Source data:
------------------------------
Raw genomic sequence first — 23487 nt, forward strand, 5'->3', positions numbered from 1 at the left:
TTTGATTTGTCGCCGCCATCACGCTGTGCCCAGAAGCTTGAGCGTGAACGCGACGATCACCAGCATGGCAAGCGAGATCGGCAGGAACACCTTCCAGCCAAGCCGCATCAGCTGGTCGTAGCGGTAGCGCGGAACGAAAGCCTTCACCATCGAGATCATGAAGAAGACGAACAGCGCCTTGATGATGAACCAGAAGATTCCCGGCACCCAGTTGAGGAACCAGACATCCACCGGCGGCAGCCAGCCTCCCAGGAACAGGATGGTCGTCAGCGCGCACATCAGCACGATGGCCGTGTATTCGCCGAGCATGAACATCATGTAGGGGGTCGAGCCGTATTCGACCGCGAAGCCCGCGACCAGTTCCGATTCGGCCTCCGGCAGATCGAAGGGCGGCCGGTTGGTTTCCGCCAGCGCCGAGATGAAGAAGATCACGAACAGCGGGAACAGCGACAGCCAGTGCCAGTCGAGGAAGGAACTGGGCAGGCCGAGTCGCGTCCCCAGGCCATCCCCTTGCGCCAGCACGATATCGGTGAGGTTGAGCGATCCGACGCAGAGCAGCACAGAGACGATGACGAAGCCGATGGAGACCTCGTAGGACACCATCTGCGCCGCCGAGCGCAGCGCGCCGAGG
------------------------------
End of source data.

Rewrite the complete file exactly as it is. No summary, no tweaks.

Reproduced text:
Raw genomic sequence first — 23487 nt, forward strand, 5'->3', positions numbered from 1 at the left:
TTTGATTTGTCGCCGCCATCACGCTGTGCCCAGAAGCTTGAGCGTGAACGCGACGATCACCAGCATGGCAAGCGAGATCGGCAGGAACACCTTCCAGCCAAGCCGCATCAGCTGGTCGTAGCGGTAGCGCGGAACGAAAGCCTTCACCATCGAGATCATGAAGAAGACGAACAGCGCCTTGATGATGAACCAGAAGATTCCCGGCACCCAGTTGAGGAACCAGACATCCACCGGCGGCAGCCAGCCTCCCAGGAACAGGATGGTCGTCAGCGCGCACATCAGCACGATGGCCGTGTATTCGCCGAGCATGAACATCATGTAGGGGGTCGAGCCGTATTCGACCGCGAAGCCCGCGACCAGTTCCGATTCGGCCTCCGGCAGATCGAAGGGCGGCCGGTTGGTTTCCGCCAGCGCCGAGATGAAGAAGATCACGAACAGCGGGAACAGCGACAGCCAGTGCCAGTCGAGGAAGGAACTGGGCAGGCCGAGTCGCGTCCCCAGGCCATCCCCTTGCGCCAGCACGATATCGGTGAGGTTGAGCGATCCGACGCAGAGCAGCACAGAGACGATGACGAAGCCGATGGAGACCTCGTAGGACACCATCTGCGCCGCCGAGCGCAGCGCGCCGAGG